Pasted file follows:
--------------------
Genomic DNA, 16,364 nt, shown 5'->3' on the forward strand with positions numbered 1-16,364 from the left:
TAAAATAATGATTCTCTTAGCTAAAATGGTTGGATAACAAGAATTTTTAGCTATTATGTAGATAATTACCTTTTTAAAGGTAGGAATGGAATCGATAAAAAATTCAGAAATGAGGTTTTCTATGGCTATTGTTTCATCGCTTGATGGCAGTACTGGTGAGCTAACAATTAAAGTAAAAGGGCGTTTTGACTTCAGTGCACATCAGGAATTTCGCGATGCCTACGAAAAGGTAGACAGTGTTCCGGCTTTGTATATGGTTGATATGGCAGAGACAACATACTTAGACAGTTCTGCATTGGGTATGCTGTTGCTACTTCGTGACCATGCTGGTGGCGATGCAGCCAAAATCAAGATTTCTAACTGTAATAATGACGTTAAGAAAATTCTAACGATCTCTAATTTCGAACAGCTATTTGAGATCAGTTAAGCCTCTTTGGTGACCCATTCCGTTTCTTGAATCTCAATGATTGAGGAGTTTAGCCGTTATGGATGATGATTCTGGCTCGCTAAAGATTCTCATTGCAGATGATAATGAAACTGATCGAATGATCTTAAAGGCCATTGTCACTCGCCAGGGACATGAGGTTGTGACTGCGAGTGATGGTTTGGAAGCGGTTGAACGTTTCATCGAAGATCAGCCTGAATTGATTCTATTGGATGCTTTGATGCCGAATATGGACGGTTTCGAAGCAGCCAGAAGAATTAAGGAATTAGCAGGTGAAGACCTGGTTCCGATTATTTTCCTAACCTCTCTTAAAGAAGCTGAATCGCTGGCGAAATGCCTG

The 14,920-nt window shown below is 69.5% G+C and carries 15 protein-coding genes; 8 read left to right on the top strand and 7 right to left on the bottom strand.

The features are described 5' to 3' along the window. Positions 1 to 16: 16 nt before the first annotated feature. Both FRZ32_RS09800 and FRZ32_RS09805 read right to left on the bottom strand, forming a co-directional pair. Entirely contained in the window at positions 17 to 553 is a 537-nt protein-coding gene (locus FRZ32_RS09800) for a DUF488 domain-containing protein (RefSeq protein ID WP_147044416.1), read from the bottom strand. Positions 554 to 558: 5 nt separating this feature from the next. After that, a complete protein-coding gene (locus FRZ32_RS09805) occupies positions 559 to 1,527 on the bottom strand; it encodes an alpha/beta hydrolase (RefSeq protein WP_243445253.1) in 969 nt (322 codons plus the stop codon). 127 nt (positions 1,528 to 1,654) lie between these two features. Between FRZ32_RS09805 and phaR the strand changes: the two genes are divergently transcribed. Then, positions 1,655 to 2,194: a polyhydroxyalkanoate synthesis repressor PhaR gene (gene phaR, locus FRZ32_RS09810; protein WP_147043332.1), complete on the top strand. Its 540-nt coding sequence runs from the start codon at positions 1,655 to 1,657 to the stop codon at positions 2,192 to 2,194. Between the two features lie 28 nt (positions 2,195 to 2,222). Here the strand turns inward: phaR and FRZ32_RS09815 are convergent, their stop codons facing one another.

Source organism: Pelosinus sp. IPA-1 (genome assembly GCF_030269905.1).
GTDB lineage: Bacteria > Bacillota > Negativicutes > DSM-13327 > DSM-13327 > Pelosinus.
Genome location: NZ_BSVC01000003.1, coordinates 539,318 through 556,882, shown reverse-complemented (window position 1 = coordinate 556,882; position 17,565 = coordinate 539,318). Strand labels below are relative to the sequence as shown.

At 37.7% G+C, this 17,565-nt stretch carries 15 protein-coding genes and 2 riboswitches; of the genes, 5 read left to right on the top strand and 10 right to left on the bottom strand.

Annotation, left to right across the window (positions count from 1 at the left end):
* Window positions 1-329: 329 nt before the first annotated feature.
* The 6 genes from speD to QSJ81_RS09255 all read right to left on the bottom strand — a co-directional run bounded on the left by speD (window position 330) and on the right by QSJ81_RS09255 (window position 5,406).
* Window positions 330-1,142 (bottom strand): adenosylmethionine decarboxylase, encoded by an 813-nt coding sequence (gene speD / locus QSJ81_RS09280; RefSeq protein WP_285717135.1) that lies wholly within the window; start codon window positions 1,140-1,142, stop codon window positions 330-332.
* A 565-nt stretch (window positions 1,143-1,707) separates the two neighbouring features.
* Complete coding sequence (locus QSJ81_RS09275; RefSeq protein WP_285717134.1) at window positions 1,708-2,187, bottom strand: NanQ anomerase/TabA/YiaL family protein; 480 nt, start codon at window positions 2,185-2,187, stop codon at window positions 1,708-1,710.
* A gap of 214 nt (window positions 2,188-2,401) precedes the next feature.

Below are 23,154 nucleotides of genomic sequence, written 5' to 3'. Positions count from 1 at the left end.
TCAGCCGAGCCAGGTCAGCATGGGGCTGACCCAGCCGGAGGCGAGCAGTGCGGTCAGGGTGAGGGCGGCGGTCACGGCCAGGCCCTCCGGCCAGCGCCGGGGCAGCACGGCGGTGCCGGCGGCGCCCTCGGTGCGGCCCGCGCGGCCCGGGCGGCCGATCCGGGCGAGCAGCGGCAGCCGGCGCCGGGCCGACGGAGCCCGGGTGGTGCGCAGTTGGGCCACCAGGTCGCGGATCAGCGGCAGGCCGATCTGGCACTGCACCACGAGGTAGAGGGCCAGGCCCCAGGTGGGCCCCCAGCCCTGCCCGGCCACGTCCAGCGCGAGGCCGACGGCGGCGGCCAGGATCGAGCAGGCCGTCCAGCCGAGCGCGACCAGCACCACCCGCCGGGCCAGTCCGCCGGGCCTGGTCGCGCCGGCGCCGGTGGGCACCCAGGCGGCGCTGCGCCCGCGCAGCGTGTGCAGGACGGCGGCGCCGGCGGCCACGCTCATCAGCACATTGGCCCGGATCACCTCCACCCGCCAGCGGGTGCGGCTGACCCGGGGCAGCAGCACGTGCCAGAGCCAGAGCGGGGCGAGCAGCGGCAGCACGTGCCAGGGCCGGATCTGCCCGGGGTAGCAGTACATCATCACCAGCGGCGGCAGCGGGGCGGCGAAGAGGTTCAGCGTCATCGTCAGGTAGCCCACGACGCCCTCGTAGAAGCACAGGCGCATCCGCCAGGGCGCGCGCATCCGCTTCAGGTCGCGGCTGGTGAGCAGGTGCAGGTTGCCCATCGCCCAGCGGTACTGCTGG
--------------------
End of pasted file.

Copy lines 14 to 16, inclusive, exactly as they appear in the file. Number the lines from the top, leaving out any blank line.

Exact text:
* Complete coding sequence (locus QSJ81_RS09275; RefSeq protein WP_285717134.1) at window positions 1,708-2,187, bottom strand: NanQ anomerase/TabA/YiaL family protein; 480 nt, start codon at window positions 2,185-2,187, stop codon at window positions 1,708-1,710.
* A gap of 214 nt (window positions 2,188-2,401) precedes the next feature.

Below are 23,154 nucleotides of genomic sequence, written 5' to 3'. Positions count from 1 at the left end.